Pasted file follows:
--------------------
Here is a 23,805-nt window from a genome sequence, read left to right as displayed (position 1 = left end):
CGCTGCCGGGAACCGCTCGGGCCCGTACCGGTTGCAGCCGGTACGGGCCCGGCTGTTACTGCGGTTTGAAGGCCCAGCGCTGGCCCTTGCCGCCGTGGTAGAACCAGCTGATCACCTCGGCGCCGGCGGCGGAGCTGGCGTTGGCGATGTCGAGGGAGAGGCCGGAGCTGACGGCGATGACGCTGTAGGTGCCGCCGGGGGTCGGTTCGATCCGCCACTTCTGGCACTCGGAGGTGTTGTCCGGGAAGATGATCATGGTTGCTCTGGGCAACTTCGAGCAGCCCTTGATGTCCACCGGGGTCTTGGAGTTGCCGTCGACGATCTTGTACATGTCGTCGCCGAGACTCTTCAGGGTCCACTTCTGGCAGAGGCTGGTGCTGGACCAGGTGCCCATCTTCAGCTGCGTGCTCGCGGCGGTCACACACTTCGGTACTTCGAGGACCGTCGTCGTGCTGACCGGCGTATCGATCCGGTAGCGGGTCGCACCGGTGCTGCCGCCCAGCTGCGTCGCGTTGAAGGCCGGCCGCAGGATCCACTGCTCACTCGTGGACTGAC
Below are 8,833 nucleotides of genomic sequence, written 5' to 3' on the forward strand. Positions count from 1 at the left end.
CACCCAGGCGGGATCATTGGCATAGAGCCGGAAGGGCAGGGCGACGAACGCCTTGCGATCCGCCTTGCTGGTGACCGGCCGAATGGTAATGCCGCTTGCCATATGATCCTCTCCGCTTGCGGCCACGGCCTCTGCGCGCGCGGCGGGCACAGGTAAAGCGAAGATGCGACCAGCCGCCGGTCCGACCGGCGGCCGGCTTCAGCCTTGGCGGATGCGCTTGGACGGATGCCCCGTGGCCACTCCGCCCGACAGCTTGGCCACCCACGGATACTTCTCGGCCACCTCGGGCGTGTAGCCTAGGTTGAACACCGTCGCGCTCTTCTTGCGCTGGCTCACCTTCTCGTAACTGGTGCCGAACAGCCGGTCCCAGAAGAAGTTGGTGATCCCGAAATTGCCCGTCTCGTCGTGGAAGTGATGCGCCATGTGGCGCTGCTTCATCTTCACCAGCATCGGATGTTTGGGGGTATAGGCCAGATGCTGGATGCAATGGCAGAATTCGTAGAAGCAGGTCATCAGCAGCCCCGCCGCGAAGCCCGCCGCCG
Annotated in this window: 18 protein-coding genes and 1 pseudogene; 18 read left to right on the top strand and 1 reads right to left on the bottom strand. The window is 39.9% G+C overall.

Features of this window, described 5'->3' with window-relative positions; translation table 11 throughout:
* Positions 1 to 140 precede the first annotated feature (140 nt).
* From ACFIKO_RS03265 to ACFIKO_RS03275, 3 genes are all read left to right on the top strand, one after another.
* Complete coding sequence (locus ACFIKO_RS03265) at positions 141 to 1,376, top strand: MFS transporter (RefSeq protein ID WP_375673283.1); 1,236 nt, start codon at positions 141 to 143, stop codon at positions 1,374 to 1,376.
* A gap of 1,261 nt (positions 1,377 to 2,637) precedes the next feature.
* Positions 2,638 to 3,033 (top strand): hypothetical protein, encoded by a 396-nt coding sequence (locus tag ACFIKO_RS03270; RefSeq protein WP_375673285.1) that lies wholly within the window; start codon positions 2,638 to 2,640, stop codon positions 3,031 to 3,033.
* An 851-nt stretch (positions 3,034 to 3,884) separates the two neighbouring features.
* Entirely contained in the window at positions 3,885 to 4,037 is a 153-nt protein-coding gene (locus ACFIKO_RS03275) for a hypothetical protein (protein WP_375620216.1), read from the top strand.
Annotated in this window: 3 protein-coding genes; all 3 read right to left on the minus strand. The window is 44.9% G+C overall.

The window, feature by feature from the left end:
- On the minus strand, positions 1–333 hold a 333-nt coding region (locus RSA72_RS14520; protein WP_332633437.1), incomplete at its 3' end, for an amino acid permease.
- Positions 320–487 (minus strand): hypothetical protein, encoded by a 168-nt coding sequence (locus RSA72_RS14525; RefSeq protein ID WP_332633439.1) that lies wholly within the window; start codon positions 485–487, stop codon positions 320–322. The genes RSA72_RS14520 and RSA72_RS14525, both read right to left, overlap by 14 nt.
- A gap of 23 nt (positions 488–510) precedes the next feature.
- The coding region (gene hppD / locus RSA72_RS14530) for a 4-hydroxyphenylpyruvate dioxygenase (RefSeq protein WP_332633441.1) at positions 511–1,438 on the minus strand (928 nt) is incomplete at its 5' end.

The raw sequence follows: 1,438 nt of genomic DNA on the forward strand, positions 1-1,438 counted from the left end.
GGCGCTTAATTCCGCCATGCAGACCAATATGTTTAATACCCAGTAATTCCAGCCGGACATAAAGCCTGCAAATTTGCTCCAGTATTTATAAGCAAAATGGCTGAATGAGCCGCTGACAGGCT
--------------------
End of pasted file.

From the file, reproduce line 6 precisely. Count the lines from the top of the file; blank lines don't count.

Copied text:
Features of this window, described 5'->3' with window-relative positions; translation table 11 throughout: